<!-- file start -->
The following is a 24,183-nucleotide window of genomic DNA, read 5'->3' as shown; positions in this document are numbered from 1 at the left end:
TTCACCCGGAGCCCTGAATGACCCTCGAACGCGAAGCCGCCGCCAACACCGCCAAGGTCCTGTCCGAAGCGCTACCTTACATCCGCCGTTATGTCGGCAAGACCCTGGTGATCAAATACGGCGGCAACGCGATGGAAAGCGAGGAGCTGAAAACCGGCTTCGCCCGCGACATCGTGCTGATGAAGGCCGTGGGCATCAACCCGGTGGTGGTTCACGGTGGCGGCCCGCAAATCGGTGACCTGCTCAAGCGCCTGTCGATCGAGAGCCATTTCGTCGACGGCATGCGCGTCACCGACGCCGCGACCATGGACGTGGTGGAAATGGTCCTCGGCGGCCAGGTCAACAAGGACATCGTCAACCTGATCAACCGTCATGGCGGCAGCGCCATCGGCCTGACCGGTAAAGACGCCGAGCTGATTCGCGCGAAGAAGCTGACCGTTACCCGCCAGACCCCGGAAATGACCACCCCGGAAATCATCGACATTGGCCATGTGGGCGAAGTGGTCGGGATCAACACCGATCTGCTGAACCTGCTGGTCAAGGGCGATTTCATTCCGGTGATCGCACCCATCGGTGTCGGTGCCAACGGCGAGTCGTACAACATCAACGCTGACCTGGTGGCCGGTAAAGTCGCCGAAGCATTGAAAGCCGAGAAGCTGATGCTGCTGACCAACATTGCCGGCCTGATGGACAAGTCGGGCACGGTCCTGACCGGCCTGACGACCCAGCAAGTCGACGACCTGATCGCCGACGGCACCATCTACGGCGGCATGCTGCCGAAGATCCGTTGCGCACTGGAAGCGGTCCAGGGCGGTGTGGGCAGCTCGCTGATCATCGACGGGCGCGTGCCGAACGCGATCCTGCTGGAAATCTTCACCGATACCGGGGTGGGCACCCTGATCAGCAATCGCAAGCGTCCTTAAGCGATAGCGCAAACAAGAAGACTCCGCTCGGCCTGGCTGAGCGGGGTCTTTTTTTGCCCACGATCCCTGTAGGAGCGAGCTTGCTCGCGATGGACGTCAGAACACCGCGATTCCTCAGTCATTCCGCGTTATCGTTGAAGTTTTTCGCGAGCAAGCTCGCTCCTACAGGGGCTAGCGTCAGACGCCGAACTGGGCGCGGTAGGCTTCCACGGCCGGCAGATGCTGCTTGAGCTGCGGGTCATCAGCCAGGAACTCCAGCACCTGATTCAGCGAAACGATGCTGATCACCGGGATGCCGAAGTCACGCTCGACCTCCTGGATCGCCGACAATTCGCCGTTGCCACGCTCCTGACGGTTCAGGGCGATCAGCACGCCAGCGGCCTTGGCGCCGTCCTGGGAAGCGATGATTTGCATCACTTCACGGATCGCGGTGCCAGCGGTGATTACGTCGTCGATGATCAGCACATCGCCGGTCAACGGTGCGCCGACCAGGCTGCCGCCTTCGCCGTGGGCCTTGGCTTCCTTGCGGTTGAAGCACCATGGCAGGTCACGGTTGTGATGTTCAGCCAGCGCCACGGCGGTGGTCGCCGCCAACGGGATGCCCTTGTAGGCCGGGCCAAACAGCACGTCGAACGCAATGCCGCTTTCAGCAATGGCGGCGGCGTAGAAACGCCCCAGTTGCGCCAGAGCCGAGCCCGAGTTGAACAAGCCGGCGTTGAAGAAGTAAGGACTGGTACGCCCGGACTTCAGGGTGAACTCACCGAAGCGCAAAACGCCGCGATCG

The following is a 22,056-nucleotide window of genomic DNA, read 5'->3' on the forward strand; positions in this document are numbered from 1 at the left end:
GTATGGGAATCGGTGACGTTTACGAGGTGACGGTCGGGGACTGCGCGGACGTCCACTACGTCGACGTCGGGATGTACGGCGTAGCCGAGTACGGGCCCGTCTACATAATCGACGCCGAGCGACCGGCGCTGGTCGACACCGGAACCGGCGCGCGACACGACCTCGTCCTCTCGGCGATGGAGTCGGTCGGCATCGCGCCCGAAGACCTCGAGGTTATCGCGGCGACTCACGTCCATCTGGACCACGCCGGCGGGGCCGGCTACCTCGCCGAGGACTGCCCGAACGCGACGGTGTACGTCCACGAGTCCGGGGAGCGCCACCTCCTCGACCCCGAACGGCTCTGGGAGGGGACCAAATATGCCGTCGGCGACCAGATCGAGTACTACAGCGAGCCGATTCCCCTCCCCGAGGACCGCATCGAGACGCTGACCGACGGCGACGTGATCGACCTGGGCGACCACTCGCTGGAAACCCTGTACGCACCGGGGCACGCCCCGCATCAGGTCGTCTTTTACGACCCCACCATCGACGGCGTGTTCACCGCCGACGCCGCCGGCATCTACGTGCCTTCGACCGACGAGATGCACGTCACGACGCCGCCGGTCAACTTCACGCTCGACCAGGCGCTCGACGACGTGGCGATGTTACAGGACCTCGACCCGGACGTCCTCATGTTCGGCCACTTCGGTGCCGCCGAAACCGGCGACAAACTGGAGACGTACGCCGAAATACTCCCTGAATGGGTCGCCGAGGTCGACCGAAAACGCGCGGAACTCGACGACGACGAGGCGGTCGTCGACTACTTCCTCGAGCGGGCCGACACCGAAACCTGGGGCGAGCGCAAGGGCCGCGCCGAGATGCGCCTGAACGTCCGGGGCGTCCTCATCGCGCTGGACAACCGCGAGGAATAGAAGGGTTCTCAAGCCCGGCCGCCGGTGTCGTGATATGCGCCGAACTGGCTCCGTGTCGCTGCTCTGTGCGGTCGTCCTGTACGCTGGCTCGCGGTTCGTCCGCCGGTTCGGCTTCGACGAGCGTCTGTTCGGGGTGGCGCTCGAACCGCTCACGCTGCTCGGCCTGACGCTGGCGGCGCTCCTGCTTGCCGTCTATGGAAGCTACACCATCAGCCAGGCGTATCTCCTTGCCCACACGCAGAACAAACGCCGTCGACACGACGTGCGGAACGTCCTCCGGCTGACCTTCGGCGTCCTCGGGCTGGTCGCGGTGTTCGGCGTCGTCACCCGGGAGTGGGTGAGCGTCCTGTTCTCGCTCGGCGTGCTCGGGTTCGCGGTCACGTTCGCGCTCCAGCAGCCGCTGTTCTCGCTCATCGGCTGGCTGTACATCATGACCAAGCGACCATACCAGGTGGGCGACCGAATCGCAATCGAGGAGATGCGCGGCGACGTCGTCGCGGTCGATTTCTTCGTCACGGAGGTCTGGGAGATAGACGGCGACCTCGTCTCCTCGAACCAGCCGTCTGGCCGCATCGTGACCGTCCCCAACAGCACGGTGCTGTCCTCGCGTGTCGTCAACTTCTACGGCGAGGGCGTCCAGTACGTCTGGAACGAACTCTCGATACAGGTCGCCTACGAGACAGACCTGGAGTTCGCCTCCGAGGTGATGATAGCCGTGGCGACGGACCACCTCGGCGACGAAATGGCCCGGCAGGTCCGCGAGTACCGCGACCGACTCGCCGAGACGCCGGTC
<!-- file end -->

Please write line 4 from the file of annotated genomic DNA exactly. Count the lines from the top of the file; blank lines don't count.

GTATGGGAATCGGTGACGTTTACGAGGTGACGGTCGGGGACTGCGCGGACGTCCACTACGTCGACGTCGGGATGTACGGCGTAGCCGAGTACGGGCCCGTCTACATAATCGACGCCGAGCGACCGGCGCTGGTCGACACCGGAACCGGCGCGCGACACGACCTCGTCCTCTCGGCGATGGAGTCGGTCGGCATCGCGCCCGAAGACCTCGAGGTTATCGCGGCGACTCACGTCCATCTGGACCACGCCGGCGGGGCCGGCTACCTCGCCGAGGACTGCCCGAACGCGACGGTGTACGTCCACGAGTCCGGGGAGCGCCACCTCCTCGACCCCGAACGGCTCTGGGAGGGGACCAAATATGCCGTCGGCGACCAGATCGAGTACTACAGCGAGCCGATTCCCCTCCCCGAGGACCGCATCGAGACGCTGACCGACGGCGACGTGATCGACCTGGGCGACCACTCGCTGGAAACCCTGTACGCACCGGGGCACGCCCCGCATCAGGTCGTCTTTTACGACCCCACCATCGACGGCGTGTTCACCGCCGACGCCGCCGGCATCTACGTGCCTTCGACCGACGAGATGCACGTCACGACGCCGCCGGTCAACTTCACGCTCGACCAGGCGCTCGACGACGTGGCGATGTTACAGGACCTCGACCCGGACGTCCTCATGTTCGGCCACTTCGGTGCCGCCGAAACCGGCGACAAACTGGAGACGTACGCCGAAATACTCCCTGAATGGGTCGCCGAGGTCGACCGAAAACGCGCGGAACTCGACGACGACGAGGCGGTCGTCGACTACTTCCTCGAGCGGGCCGACACCGAAACCTGGGGCGAGCGCAAGGGCCGCGCCGAGATGCGCCTGAACGTCCGGGGCGTCCTCATCGCGCTGGACAACCGCGAGGAATAGAAGGGTTCTCAAGCCCGGCCGCCGGTGTCGTGATATGCGCCGAACTGGCTCCGTGTCGCTGCTCTGTGCGGTCGTCCTGTACGCTGGCTCGCGGTTCGTCCGCCGGTTCGGCTTCGACGAGCGTCTGTTCGGGGTGGCGCTCGAACCGCTCACGCTGCTCGGCCTGACGCTGGCGGCGCTCCTGCTTGCCGTCTATGGAAGCTACACCATCAGCCAGGCGTATCTCCTTGCCCACACGCAGAACAAACGCCGTCGACACGACGTGCGGAACGTCCTCCGGCTGACCTTCGGCGTCCTCGGGCTGGTCGCGGTGTTCGGCGTCGTCACCCGGGAGTGGGTGAGCGTCCTGTTCTCGCTCGGCGTGCTCGGGTTCGCGGTCACGTTCGCGCTCCAGCAGCCGCTGTTCTCGCTCATCGGCTGGCTGTACATCATGACCAAGCGACCATACCAGGTGGGCGACCGAATCGCAATCGAGGAGATGCGCGGCGACGTCGTCGCGGTCGATTTCTTCGTCACGGAGGTCTGGGAGATAGACGGCGACCTCGTCTCCTCGAACCAGCCGTCTGGCCGCATCGTGACCGTCCCCAACAGCACGGTGCTGTCCTCGCGTGTCGTCAACTTCTACGGCGAGGGCGTCCAGTACGTCTGGAACGAACTCTCGATACAGGTCGCCTACGAGACAGACCTGGAGTTCGCCTCCGAGGTGATGATAGCCGTGGCGACGGACCACCTCGGCGACGAAATGGCCCGGCAGGTCCGCGAGTACCGCGACCGACTCGCCGAGACGCCGGTC